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Apple News is testing a new game for iOS 17.5 called Quartiles, which requires players to organize a grid of 20 syllables into 5 four-syllable words. Spotted by Gadget Hacks, the interface for Quartiles looks a lot like the New York Times’ newest hit, Connections. Did Apple News sherlock the New York Times? While it may appear odd for a news aggregator to continue investing in games, that’s exactly what has been working for the New York Times. But given that the New York Times is low-key running a gaming studio now, it’s not a bad idea for Apple to churn out some new, preferably square-shaped games.

Transforming the Keyboard: How Magnets Are Changing the Game

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The next big thing in mechanical keyboards is magnetic switches. On a standard mechanical keyboard switch, you physically close an electrical circuit to register a key press. Popularized by Dutch keyboard startup Wooting, these switches rely on the Hall Effect and have actually been around since the 1960s. That’s one thing about board with magnetic switches: they tend to favor proprietary software over open-source solutions like VIA. The switch is a Khailh Sakura Pink magnetic switch with a 50gf bottom-out force.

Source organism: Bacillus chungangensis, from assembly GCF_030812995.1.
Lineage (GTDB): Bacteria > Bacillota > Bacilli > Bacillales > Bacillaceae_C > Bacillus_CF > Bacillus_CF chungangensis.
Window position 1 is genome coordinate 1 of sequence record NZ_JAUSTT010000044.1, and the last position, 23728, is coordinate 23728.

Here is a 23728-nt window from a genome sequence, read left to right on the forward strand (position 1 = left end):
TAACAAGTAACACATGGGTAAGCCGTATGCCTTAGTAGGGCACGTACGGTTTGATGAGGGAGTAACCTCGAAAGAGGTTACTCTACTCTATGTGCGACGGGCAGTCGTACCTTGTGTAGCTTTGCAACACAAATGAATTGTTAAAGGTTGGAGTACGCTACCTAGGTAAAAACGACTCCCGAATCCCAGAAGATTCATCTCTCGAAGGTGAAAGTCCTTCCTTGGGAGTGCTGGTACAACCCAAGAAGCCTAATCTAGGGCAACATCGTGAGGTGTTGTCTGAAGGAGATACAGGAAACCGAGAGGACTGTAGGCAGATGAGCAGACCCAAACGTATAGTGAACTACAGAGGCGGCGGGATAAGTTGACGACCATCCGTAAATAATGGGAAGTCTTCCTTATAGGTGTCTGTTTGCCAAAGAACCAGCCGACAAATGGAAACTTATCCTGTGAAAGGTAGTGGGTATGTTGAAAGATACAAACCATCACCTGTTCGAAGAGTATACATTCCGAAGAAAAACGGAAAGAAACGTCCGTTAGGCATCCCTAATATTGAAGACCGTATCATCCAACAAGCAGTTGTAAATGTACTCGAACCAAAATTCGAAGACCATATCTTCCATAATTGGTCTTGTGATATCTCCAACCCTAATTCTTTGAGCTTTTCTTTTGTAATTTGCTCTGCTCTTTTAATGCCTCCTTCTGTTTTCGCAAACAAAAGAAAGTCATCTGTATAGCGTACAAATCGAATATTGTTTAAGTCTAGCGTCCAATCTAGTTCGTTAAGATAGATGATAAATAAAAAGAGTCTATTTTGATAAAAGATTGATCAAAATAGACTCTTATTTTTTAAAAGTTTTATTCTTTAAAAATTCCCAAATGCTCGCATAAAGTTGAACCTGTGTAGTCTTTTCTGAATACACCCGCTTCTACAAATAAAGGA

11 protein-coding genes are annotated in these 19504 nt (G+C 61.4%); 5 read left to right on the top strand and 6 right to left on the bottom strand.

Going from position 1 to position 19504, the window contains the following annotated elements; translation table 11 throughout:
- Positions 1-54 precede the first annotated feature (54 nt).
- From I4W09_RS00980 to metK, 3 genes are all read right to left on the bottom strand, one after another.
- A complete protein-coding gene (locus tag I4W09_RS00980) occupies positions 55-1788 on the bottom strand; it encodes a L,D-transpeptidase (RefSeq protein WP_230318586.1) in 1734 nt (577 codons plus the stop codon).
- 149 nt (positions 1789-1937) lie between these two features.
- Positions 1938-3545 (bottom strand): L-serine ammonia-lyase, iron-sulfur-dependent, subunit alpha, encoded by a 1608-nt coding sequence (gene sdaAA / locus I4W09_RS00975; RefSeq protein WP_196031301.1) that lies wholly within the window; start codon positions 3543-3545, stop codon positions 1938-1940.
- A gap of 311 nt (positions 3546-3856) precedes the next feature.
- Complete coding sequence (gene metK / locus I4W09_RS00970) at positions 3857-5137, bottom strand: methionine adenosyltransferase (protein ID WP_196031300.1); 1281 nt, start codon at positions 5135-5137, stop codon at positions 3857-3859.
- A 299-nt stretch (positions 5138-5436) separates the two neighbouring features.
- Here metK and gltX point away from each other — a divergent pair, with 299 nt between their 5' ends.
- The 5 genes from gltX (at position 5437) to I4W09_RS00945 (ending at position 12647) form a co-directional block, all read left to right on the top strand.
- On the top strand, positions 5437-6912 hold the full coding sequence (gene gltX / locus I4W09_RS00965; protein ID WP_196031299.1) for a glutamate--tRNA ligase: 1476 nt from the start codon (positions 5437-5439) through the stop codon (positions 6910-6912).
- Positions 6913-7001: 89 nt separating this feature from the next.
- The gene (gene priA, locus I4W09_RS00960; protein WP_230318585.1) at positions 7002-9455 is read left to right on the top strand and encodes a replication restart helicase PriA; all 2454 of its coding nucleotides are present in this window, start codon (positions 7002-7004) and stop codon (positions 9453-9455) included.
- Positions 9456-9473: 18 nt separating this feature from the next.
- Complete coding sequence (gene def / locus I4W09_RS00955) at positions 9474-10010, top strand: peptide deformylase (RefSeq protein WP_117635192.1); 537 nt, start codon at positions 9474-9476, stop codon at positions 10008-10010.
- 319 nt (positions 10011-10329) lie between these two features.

Global Liberalization: Apple Embraces Retro Game Emulators with New App Store Regulations

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Apple updated its App Store rules Friday to allow emulators for retro console games globally with an option for downloading titles. Apple’s update will probably encourage some of those developers to bring their emulators to the App Store. With Apple having to tweak App Store rules because of regulations, these kinds of games would provide another revenue stream for the company. Plus, it updated App Store rules at that time to support in-app purchases for mini-games and AI chatbots. “Apps may offer certain software that is not embedded in the binary, specifically HTML5 mini apps and mini-games, streaming games, chatbots, and plug-ins.

Facebook’s Decade-Long Partnership with Oculus: Reflecting on Ten Years of Growth

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Oculus’ Rift prototype felt like just such a device when it first crossed my radar more than a decade ago. “After games, we’re going to make Oculus a platform for many other experiences. Should anyone doubt the company’s commitment to the concept, it rebranded itself as “Meta”, killing off the Oculus brand the same afternoon. In spite of the $500 billion rebrand, Zuckerberg and co. never did a particularly good job defining the metaverse. That’s roughly 21x the price it paid for Oculus, not adjusting for inflation.